Senate Majority Leader
“In keeping our options open, on our caucus call today I informed senators to be prepared that a vote on a budget resolution could come as early as next week,” Schumer said at a press briefing Tuesday. “We have to see what they say in the next few days,” he said of the Republicans.
A budget resolution is the first step toward a so-called reconciliation bill, which allows the Senate to proceed on a simple-majority vote basis -- avoiding the need for 60 votes to cut off the filibuster. It makes all the difference given the chamber’s partisan 50-50 split.
The catch, however, is that not all of Biden’s $1.9 trillion plan is likely to
Stimulus checks and jobless benefits, two major components, would be in. Aid for state and local governments would face a high hurdle.
Schumer noted that some GOP senators could potentially get on board with the reconciliation route. Even so, none has so far come out with an outright endorsement of the Biden plan.
“We’re facing a national emergency with Covid-19 and the economy -- we’ve got to move quickly,” said
A bipartisan alternative isn’t quite dead yet. White House economic adviser
That caucus agreed there’s a need for a targeted relief package, according to an aide familiar with its discussion with Deese. The members prefer moving legislation on a bipartisan basis -- rather than pushing through via reconciliation on Democratic votes-alone, the aide said.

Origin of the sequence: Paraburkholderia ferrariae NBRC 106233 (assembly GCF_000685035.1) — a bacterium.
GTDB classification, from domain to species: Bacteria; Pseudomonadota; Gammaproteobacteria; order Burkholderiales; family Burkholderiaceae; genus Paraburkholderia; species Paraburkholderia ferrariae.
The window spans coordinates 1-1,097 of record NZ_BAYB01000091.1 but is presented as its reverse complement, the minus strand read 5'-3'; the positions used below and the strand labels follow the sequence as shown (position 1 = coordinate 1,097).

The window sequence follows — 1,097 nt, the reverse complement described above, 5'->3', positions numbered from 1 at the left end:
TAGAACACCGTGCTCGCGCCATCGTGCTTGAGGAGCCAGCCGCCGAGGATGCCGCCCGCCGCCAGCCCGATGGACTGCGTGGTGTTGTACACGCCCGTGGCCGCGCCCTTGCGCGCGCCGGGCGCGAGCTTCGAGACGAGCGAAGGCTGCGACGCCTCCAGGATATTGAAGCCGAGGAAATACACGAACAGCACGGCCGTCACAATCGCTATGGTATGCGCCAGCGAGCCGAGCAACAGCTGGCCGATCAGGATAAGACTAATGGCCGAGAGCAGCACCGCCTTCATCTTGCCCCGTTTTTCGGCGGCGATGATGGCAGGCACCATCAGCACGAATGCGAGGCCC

A separate group of 16 Republican and Democratic senators -- including Durbin -- is also discussing a counterproposal to Biden’s $1.9 trillion package. GOP Senator
If it is targeted, the bill could come together in “short order,” Young said.
The administration continues to provide the bipartisan group details on the basis of its calculation for the need of $1.9 trillion -- an amount that moderate Republicans said was excessive given that the Congress just passed a $900 billion bill last month.
Congressional Democrats are moving ahead on the reconciliation option. House Budget Committee Chairman
The process in the Senate involves a floor “vote-a-rama” where hundreds of amendments can be offered to the budget for simple majority votes. Those can take days to resolve.
Once a concurrent budget resolution with reconciliation instructions is adopted, committees would then need to draft legislation adhering to the outline. That legislation would then need to pass both the House and the Senate, be scored by the Congressional Budget Office and survive any rules challenges in the Senate. The second process would likely take weeks.
The administrations of
One option for Democrats would be to divide the Biden program into parts, with the more contentious items proceeding via reconciliation. Republicans have voiced support for additional spending for vaccines, which could open a path toward enactment through the regular procedure.
“Biden may need to divide his agenda into regular order and the reconciliation process depending on the policy mix,” UBS Group AG economists including
(Updates with Problem Solvers discussion in ninth paragraph.)
© 2021 Bloomberg L.P. All rights reserved. Used with permission.